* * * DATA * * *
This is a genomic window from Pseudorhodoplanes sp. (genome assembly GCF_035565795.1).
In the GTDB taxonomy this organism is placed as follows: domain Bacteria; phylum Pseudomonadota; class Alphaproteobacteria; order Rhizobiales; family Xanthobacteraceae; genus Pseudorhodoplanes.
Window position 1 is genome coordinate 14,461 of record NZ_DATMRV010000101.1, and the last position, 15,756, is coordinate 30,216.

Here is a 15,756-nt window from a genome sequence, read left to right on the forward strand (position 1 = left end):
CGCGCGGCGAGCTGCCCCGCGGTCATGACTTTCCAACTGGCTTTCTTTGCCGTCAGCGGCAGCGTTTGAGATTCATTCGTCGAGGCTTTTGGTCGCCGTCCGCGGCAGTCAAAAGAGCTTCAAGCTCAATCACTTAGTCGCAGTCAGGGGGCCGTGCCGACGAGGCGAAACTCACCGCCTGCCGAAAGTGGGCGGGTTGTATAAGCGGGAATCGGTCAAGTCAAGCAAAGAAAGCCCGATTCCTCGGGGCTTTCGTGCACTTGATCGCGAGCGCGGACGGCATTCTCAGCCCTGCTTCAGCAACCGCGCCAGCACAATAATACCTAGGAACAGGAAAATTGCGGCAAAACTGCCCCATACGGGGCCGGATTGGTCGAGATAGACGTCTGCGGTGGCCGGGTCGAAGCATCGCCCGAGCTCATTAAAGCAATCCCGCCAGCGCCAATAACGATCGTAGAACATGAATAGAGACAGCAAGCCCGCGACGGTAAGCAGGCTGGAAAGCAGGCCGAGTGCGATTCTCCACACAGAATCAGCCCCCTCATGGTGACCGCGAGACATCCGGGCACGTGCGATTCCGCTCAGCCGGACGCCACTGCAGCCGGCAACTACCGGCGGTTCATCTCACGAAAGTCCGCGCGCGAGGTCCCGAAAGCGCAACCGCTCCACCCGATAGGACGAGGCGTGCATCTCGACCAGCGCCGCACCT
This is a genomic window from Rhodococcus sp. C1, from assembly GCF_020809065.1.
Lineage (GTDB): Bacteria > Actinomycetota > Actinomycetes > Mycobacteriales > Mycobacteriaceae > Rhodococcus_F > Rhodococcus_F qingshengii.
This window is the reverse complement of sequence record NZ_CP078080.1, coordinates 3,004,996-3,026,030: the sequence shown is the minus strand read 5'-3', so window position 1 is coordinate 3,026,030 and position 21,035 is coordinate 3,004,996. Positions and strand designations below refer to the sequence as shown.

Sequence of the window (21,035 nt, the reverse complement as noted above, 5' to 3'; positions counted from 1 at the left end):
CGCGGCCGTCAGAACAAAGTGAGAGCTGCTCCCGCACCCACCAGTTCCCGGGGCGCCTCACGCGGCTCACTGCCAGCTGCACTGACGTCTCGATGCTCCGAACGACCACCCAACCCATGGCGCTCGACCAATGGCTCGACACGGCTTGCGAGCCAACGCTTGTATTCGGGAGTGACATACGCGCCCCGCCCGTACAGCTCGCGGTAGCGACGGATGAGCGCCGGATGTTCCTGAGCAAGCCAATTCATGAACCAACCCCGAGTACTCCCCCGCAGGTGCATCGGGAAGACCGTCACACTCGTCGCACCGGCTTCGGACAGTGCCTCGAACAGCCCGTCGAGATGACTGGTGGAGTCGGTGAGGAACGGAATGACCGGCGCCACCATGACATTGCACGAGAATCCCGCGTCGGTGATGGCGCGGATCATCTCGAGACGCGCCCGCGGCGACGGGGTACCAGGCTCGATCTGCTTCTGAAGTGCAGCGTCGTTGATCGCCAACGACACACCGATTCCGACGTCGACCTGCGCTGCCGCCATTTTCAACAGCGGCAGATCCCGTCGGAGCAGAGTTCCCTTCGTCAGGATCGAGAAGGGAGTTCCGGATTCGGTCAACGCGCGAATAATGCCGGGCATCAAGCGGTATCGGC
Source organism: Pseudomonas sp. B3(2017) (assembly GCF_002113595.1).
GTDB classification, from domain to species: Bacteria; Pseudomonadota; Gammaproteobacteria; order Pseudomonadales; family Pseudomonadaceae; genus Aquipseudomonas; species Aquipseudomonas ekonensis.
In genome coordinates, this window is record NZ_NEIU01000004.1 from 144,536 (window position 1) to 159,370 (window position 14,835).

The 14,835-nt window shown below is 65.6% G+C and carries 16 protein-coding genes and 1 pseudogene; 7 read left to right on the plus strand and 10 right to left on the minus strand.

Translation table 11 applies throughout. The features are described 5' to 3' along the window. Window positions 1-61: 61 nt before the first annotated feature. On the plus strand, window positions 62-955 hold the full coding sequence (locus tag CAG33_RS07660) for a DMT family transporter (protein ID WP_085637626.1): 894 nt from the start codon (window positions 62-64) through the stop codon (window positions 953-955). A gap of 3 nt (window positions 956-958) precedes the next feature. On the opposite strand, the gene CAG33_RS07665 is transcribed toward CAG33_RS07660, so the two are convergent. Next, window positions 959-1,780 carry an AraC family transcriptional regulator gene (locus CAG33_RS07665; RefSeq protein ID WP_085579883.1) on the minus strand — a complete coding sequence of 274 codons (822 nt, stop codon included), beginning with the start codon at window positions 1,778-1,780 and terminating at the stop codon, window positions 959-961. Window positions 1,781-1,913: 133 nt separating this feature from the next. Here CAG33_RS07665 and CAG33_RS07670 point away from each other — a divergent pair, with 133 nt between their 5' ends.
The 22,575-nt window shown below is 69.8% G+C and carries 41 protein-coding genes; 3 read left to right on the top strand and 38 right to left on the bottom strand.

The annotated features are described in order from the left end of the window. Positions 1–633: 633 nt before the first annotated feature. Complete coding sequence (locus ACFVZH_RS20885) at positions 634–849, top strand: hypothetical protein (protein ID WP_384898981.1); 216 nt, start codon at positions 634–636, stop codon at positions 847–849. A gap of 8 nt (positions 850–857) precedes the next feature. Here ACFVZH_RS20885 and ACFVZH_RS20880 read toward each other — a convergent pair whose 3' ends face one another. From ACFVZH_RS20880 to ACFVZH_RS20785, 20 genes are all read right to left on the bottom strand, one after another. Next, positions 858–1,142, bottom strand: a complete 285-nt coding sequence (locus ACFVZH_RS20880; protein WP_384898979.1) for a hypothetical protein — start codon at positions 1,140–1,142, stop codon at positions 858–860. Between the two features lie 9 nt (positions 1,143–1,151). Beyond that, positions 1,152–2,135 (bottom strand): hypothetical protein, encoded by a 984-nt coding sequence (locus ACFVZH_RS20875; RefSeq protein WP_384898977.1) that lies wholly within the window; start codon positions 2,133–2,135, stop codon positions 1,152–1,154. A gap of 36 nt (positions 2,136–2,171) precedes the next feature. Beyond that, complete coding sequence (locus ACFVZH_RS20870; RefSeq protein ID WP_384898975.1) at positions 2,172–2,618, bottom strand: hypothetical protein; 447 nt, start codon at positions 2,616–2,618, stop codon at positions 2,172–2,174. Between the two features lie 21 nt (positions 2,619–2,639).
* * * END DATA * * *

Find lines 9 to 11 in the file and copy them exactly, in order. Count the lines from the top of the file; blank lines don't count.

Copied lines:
Sequence of the window (21,035 nt, the reverse complement as noted above, 5' to 3'; positions counted from 1 at the left end):
CGCGGCCGTCAGAACAAAGTGAGAGCTGCTCCCGCACCCACCAGTTCCCGGGGCGCCTCACGCGGCTCACTGCCAGCTGCACTGACGTCTCGATGCTCCGAACGACCACCCAACCCATGGCGCTCGACCAATGGCTCGACACGGCTTGCGAGCCAACGCTTGTATTCGGGAGTGACATACGCGCCCCGCCCGTACAGCTCGCGGTAGCGACGGATGAGCGCCGGATGTTCCTGAGCAAGCCAATTCATGAACCAACCCCGAGTACTCCCCCGCAGGTGCATCGGGAAGACCGTCACACTCGTCGCACCGGCTTCGGACAGTGCCTCGAACAGCCCGTCGAGATGACTGGTGGAGTCGGTGAGGAACGGAATGACCGGCGCCACCATGACATTGCACGAGAATCCCGCGTCGGTGATGGCGCGGATCATCTCGAGACGCGCCCGCGGCGACGGGGTACCAGGCTCGATCTGCTTCTGAAGTGCAGCGTCGTTGATCGCCAACGACACACCGATTCCGACGTCGACCTGCGCTGCCGCCATTTTCAACAGCGGCAGATCCCGTCGGAGCAGAGTTCCCTTCGTCAGGATCGAGAAGGGAGTTCCGGATTCGGTCAACGCGCGAATAATGCCGGGCATCAAGCGGTATCGGC
Source organism: Pseudomonas sp. B3(2017) (assembly GCF_002113595.1).